Sunday, 30 May 2010

The strange case of Facebook and the right to privacy

It’s fascinating to watch the turns and twists of the debate over Facebook privacy, though I have to confess that I have some trouble coming to terms with it. After all, the ‘www’ in front of the Facebook address refers to the idea of a ‘worldwide web’. I have trouble with the idea that we distribute material worldwide but still expect it to be private.

I feel the same about the frequent criticism of Britain as the nation with most video surveillance of any country in the world. I mean, I don’t deny the fact. In one sense, I suppose it’s actually a bit comforting to be top in something, having just come bottom in the Eurovision song contest. But of course the critics are reacting to the invasion of privacy that these cameras represent.

Certainly there are video cameras everywhere. I see them all the time, in public places, on the public highway, on public transport. But note that word ‘public’. It’s not insignificant. Where do we get an expectation of privacy when we’re in public?

One of the exciting aspects of starting out on a career is the way you have to come to terms with new concepts and challenge many of the ideas you had at the outset. When I first got into marketing, I took up with enthusiasm the task of planning a publicity campaign for our wonderful range of products. It was going to be so good that we’d be fighting off the people wanting to buy from us. I briefed some outstanding agencies, I worked alongside them with passion and energy, we came up with a campaign that gave us real pride. So imagine my disappointment when I put a series of designs in front of my boss and he leafed through them with apparent distaste and obviously increasing anxiety.

‘Yes,’ he said finally, but in a tone that betrayed his reticence, ‘these should be highly effective. But do we really want our competitors to know all this about us?’

It was a Damascene moment. It was the first but by no means the last time I had met a businessman who wanted to trumpet from the rooftops the outstanding qualities of his products, while imposing the strictest possible confidentiality about them. The elusive goal he was seeking was, in fact, secret publicity.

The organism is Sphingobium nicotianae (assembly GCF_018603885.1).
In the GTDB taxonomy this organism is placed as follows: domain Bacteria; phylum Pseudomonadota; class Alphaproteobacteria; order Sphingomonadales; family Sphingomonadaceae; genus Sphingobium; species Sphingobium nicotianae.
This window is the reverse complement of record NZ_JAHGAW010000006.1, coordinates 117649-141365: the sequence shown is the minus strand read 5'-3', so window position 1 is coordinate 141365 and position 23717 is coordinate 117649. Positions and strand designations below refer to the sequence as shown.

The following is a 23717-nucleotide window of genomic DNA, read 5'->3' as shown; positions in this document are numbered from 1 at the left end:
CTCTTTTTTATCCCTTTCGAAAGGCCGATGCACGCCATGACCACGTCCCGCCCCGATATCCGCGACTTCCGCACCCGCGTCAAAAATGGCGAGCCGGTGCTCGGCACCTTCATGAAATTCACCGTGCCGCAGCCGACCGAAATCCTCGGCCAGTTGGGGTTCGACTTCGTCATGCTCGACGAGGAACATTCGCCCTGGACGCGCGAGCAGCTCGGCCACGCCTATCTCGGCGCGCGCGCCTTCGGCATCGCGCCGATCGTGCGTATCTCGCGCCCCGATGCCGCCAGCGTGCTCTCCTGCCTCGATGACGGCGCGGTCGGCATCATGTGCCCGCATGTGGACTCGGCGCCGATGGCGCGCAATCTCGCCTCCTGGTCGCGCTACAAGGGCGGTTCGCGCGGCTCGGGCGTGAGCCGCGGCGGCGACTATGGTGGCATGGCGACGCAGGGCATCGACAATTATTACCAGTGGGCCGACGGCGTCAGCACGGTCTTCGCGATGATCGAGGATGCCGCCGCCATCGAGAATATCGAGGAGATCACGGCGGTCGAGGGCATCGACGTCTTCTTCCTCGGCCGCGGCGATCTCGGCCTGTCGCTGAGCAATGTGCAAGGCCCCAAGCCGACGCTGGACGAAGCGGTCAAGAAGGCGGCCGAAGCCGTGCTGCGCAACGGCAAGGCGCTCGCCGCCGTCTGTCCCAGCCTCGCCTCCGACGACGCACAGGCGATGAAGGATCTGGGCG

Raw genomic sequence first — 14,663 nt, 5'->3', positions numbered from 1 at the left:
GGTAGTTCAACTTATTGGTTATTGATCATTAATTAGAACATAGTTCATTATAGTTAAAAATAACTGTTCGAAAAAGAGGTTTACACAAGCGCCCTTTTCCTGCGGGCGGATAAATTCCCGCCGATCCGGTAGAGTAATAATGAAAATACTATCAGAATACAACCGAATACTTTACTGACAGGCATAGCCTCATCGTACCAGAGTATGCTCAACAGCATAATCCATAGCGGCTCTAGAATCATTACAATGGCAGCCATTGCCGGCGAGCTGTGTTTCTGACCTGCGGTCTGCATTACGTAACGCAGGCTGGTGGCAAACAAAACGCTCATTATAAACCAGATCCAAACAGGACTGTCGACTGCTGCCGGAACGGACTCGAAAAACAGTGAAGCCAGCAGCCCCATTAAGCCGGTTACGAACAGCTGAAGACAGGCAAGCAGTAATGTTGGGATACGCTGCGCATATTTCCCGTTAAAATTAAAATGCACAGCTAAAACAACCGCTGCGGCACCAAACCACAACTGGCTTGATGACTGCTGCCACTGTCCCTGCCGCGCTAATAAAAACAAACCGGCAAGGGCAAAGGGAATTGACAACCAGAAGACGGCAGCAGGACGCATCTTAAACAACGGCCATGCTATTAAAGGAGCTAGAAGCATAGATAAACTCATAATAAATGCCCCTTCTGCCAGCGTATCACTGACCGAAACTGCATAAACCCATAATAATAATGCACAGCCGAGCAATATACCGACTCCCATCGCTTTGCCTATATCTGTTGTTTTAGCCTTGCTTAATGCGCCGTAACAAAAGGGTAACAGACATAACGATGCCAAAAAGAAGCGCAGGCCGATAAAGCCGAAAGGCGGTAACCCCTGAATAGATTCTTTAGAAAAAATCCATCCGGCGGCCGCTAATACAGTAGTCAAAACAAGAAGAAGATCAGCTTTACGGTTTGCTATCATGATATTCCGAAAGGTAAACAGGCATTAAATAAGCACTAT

You may smile at the idea. But aren’t the concepts of ‘Facebook privacy’ or ‘the right to privacy in a public place’ at least as questionable?


Marie Beeson said...

Hello Cousin!
In this electronic age, folks do need to have some privacy. For example, for years banks and other financial institutions have used one's mother's maiden name as an identifier that you are in fact you. However, with sites like available, where folks can look up your parent's detailed information, what was the point of all that?

I was recently frustrated as a web site I have never used posted my home address and other details that I did not want readily available on the web. Some web sites have links to their privacy policy and the darned link is broken when you click on it, so it is all rather sketchy.

The problem with Facebook is that a lot of the younger generation use it, and then HR representatives, managers, etc. reseach these 20-somethings when they apply for jobs. Only later do some of them find that maybe it was not such a good idea to comment or post those photos from Spring Break in Mexico.

David Beeson said...

Thank you, cousin, for your comment.

I agree entirely with your complaint overa web site that published details about you without your permission or knowledge. That's certainly abuse and should be prevented (and indeed punished).

E-mail I feel should also be regarded as private at least to the same degree as phone calls.

My point is really to do with information about ourselves which we put on the net voluntarily. It seems to me that we would be much better off if we changed mindset and treated that action as 'publication', i.e. making information public. If we just assumed that nothing on the internet was really private, we would perhaps learn to be more careful about what we put up there.

Which would be no bad thing.

Awoogamuffin said...

As for the surveillance cameras thing, 1) what do people want to do in public streets that they don't want filmed? and 2) who thinks somebody is watching the feed all the time? Usually it's just a useful tool after the fact, as demonstrated after the London bombings.

That said, if Britain did decide to complete its trajectory into an authoritarian police state that kept tabs on everybody, it would already have a large part of the infrastructure in place...

David Beeson said...

Feels to me, though, that preventing Britain becoming an authoritarian state - and it's certainly becoming an increasingly centralised one - requires more careful thought and more sophisticated action than moaning about cameras. As you say, the recordings aren't even watched that much...